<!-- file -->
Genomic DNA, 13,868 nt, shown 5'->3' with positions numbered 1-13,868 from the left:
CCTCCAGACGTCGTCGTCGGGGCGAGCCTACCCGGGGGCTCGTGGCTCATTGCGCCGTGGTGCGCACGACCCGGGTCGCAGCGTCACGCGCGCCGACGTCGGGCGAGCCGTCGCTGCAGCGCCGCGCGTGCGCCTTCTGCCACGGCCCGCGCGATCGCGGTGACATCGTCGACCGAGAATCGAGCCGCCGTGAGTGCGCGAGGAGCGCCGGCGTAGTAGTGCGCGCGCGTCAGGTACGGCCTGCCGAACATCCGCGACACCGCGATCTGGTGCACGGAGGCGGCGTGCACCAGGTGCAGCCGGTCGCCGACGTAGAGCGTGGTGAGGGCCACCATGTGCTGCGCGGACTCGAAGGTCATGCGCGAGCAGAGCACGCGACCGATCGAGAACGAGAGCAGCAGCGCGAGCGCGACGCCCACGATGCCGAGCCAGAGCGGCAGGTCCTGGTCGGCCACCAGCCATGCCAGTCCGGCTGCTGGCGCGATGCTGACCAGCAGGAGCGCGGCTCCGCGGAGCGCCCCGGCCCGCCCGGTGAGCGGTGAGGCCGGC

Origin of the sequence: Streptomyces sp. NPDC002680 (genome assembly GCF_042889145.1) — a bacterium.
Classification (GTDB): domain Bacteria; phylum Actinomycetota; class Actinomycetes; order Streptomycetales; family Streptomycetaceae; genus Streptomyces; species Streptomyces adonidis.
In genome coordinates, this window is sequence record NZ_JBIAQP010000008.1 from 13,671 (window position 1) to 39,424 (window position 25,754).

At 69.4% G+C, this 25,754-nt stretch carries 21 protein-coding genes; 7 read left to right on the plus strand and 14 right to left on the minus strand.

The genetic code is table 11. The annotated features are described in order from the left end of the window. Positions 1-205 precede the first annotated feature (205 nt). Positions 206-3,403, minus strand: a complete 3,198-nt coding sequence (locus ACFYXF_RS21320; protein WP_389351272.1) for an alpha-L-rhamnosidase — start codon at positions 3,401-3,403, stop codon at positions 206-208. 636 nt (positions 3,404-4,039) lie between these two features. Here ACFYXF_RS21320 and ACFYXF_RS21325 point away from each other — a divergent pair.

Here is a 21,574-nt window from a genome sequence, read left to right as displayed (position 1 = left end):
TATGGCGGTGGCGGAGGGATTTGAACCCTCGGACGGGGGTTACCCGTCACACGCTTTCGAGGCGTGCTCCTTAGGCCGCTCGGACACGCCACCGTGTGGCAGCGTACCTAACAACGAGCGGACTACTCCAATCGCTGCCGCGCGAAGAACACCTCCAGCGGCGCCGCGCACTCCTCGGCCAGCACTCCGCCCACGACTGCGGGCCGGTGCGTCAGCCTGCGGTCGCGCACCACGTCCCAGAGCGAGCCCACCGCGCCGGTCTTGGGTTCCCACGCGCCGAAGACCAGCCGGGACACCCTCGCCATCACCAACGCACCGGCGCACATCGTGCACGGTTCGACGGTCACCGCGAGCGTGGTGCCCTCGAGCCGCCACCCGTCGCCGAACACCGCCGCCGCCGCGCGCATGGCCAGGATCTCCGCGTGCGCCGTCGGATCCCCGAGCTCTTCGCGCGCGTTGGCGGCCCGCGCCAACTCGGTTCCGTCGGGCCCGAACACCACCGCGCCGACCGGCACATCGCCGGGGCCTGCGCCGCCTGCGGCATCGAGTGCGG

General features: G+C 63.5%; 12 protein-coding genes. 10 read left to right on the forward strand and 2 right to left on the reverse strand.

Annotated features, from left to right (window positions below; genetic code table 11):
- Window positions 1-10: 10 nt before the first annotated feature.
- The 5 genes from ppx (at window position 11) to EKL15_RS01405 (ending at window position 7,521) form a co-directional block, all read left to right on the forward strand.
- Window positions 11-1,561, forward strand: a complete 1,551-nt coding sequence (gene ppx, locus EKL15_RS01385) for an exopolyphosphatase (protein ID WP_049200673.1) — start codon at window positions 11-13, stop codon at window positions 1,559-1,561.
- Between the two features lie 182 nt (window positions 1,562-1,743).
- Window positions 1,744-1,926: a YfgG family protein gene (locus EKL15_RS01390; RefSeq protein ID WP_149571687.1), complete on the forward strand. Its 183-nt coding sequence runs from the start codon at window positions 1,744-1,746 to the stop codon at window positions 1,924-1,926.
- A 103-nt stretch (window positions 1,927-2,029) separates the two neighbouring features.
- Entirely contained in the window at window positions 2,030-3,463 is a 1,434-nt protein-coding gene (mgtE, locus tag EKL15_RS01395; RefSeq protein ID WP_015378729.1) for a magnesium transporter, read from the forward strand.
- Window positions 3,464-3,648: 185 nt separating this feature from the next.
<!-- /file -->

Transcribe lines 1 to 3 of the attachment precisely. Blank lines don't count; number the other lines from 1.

Genomic DNA, 13,868 nt, shown 5'->3' with positions numbered 1-13,868 from the left:
CCTCCAGACGTCGTCGTCGGGGCGAGCCTACCCGGGGGCTCGTGGCTCATTGCGCCGTGGTGCGCACGACCCGGGTCGCAGCGTCACGCGCGCCGACGTCGGGCGAGCCGTCGCTGCAGCGCCGCGCGTGCGCCTTCTGCCACGGCCCGCGCGATCGCGGTGACATCGTCGACCGAGAATCGAGCCGCCGTGAGTGCGCGAGGAGCGCCGGCGTAGTAGTGCGCGCGCGTCAGGTACGGCCTGCCGAACATCCGCGACACCGCGATCTGGTGCACGGAGGCGGCGTGCACCAGGTGCAGCCGGTCGCCGACGTAGAGCGTGGTGAGGGCCACCATGTGCTGCGCGGACTCGAAGGTCATGCGCGAGCAGAGCACGCGACCGATCGAGAACGAGAGCAGCAGCGCGAGCGCGACGCCCACGATGCCGAGCCAGAGCGGCAGGTCCTGGTCGGCCACCAGCCATGCCAGTCCGGCTGCTGGCGCGATGCTGACCAGCAGGAGCGCGGCTCCGCGGAGCGCCCCGGCCCGCCCGGTGAGCGGTGAGGCCGGC

Origin of the sequence: Streptomyces sp. NPDC002680 (genome assembly GCF_042889145.1) — a bacterium.